Developing a Feel for the Game: Treating Diagrams as Representations of Idealized Mathematical Objects
Kenton de Kirby

About the research


NAEd/Spencer Dissertation Fellowship

Award Year



University of California, Berkeley

Primary Discipline

“Developing a Feel for the Game: Treating Diagrams as Representations of Idealized Mathematical Objects,” targets young students’ developing participation in and understanding of a fundamental practice in academic mathematics. In this practice, diagrams are used to represent idealized mathematical objects whose properties are established by definition (as in geometry, where dots are used to represent zero-dimensional points and drawn lines are taken to represent one-dimensional lines with infinite extent). Initiation into this ‘definitional practice’ is critical to students’ mathematical development. However, the practice is understudied in educational research. It also presents a source of confusion and miscommunication for students. Instead of using definitions, students may rely on the appearances of the diagram and their knowledge of the physical world—a ‘material’ rather than definitional practice. I have designed two empirical studies to investigate students’ initiation into the definitional practice in the context of points and lines in Euclidean geometry. The first study uses an experimental design to determine whether there are age-related changes in how access to stipulated definitions influences students’ idealization of diagrams. I have collected data for this study and preliminary analyses reveal that with age, children do shift towards relying on definitions rather than the appearances of the diagrams and knowledge of material objects. The second study builds on the first using structured one-on-one interviews, exploring students’ sense-making of definitions and their flexibility in shifting between material and definitional practices. The insights generated by these two studies will contribute to mathematics education research and may inform instructional approaches to address the likelihood of unequal access to developing this foundational practice in mathematics.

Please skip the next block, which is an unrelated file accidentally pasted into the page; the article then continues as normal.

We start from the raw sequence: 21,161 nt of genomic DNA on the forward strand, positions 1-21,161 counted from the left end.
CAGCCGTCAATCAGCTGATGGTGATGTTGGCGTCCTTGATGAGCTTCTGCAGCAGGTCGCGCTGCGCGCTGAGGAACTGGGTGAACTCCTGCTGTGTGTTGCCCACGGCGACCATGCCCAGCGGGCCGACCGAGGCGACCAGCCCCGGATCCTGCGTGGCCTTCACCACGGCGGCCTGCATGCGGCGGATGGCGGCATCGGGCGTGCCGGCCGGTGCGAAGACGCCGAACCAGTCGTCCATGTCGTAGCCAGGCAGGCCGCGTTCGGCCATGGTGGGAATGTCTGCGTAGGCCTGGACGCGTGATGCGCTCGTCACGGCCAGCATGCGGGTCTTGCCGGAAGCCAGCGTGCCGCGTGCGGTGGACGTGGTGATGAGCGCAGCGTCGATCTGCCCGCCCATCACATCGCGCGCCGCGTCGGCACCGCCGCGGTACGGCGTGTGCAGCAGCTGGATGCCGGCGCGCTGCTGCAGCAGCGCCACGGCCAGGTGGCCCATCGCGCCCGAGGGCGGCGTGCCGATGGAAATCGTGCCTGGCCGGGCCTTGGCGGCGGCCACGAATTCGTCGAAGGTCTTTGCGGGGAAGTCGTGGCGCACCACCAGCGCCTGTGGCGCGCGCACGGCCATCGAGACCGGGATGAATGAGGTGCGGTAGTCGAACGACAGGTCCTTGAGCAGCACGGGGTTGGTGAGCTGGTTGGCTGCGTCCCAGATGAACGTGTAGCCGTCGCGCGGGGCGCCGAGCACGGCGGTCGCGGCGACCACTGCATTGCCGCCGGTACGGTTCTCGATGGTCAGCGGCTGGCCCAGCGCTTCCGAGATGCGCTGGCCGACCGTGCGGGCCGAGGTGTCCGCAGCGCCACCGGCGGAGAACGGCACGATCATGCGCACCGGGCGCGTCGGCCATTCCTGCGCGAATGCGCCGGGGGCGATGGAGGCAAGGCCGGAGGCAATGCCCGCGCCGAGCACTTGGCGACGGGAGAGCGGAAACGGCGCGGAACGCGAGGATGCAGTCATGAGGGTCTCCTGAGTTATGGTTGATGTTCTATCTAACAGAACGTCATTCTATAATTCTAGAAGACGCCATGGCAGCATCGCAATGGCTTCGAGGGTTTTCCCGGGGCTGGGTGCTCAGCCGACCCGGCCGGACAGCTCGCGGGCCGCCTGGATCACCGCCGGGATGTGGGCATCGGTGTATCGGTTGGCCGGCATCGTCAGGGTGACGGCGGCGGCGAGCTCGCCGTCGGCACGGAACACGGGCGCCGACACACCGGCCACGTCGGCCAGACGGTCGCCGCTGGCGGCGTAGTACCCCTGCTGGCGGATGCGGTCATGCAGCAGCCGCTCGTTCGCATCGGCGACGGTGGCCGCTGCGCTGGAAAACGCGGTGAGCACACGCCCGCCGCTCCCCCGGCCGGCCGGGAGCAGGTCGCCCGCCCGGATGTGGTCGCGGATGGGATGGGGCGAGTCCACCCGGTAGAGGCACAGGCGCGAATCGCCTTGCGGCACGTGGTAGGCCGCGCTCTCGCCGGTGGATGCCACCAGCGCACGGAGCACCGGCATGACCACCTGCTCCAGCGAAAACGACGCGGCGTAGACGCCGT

About Kenton de Kirby
Kenton is a PhD Candidate at UC Berkeley in the Graduate School of Education. His interests include culture-cognition relations, social interaction, special education, and linking sociocultural processes with neuropsychological constructs like executive functioning. He is a fellow in the IES-funded “Research in Cognition and Mathematics Education” (RCME) fellowship program. At Berkeley, he has worked with Geoffrey Saxe on children’s developing mathematical understandings with particular regard for social and cultural processes. In the summer of 2015, Kenton conducted a month of fieldwork in a remote mountainous region of Papua New Guinea with Professor Saxe, investigating elementary mathematics education. Reflecting his interest in both typical and atypical development, Kenton also works with Professor Laura Sterponi on language and autism. Kenton earned his BA from UC Berkeley in linguistics, where he studied with noted linguist and cognitive scientist George Lakoff. Following his undergraduate studies, Kenton worked for firms that provide consultation to social change organizations, where he applied insights from cognitive linguistics to analyze the narrative landscape surrounding social issues. Before entering the Graduate School of Education, Kenton co-authored a book on the implications of fundamental findings in neuropsychology for classroom teaching.

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